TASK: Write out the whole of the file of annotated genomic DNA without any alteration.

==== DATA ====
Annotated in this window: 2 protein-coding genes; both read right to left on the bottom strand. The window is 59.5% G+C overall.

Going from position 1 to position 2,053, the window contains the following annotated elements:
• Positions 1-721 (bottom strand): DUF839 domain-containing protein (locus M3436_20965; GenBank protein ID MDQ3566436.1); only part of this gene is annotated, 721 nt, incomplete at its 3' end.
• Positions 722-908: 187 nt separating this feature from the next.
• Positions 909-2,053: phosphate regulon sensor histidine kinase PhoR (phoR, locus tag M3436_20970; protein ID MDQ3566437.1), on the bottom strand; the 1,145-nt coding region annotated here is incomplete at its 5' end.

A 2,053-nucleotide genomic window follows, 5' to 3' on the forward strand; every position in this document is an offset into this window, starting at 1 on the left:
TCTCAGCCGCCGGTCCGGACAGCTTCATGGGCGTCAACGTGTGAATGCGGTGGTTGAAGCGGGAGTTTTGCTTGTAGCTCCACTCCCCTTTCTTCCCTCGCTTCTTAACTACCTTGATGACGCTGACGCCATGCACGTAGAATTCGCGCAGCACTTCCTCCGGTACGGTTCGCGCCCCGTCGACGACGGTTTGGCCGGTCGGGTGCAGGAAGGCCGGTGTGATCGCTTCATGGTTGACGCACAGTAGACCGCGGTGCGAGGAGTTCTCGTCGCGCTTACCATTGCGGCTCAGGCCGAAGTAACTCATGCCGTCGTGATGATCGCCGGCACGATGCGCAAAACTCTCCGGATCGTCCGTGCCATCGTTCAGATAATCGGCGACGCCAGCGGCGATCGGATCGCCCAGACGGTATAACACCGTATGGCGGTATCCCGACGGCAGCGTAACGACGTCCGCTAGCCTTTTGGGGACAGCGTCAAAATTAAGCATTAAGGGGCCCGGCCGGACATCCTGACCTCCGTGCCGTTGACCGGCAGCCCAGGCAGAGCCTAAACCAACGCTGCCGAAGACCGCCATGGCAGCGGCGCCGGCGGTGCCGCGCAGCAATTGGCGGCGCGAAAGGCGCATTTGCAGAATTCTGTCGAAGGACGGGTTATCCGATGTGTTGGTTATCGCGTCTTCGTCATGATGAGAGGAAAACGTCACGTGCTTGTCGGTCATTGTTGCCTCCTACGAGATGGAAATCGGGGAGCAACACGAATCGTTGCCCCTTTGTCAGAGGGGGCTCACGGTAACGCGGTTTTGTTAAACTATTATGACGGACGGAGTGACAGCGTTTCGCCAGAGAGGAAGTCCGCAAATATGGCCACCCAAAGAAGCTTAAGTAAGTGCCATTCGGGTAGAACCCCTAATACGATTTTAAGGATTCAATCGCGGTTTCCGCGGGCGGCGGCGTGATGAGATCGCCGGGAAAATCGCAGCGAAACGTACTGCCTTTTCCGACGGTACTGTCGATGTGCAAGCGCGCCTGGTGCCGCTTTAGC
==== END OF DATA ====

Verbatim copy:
Annotated in this window: 2 protein-coding genes; both read right to left on the bottom strand. The window is 59.5% G+C overall.

Going from position 1 to position 2,053, the window contains the following annotated elements:
• Positions 1-721 (bottom strand): DUF839 domain-containing protein (locus M3436_20965; GenBank protein ID MDQ3566436.1); only part of this gene is annotated, 721 nt, incomplete at its 3' end.
• Positions 722-908: 187 nt separating this feature from the next.
• Positions 909-2,053: phosphate regulon sensor histidine kinase PhoR (phoR, locus tag M3436_20970; protein ID MDQ3566437.1), on the bottom strand; the 1,145-nt coding region annotated here is incomplete at its 5' end.

A 2,053-nucleotide genomic window follows, 5' to 3' on the forward strand; every position in this document is an offset into this window, starting at 1 on the left:
TCTCAGCCGCCGGTCCGGACAGCTTCATGGGCGTCAACGTGTGAATGCGGTGGTTGAAGCGGGAGTTTTGCTTGTAGCTCCACTCCCCTTTCTTCCCTCGCTTCTTAACTACCTTGATGACGCTGACGCCATGCACGTAGAATTCGCGCAGCACTTCCTCCGGTACGGTTCGCGCCCCGTCGACGACGGTTTGGCCGGTCGGGTGCAGGAAGGCCGGTGTGATCGCTTCATGGTTGACGCACAGTAGACCGCGGTGCGAGGAGTTCTCGTCGCGCTTACCATTGCGGCTCAGGCCGAAGTAACTCATGCCGTCGTGATGATCGCCGGCACGATGCGCAAAACTCTCCGGATCGTCCGTGCCATCGTTCAGATAATCGGCGACGCCAGCGGCGATCGGATCGCCCAGACGGTATAACACCGTATGGCGGTATCCCGACGGCAGCGTAACGACGTCCGCTAGCCTTTTGGGGACAGCGTCAAAATTAAGCATTAAGGGGCCCGGCCGGACATCCTGACCTCCGTGCCGTTGACCGGCAGCCCAGGCAGAGCCTAAACCAACGCTGCCGAAGACCGCCATGGCAGCGGCGCCGGCGGTGCCGCGCAGCAATTGGCGGCGCGAAAGGCGCATTTGCAGAATTCTGTCGAAGGACGGGTTATCCGATGTGTTGGTTATCGCGTCTTCGTCATGATGAGAGGAAAACGTCACGTGCTTGTCGGTCATTGTTGCCTCCTACGAGATGGAAATCGGGGAGCAACACGAATCGTTGCCCCTTTGTCAGAGGGGGCTCACGGTAACGCGGTTTTGTTAAACTATTATGACGGACGGAGTGACAGCGTTTCGCCAGAGAGGAAGTCCGCAAATATGGCCACCCAAAGAAGCTTAAGTAAGTGCCATTCGGGTAGAACCCCTAATACGATTTTAAGGATTCAATCGCGGTTTCCGCGGGCGGCGGCGTGATGAGATCGCCGGGAAAATCGCAGCGAAACGTACTGCCTTTTCCGACGGTACTGTCGATGTGCAAGCGCGCCTGGTGCCGCTTTAGC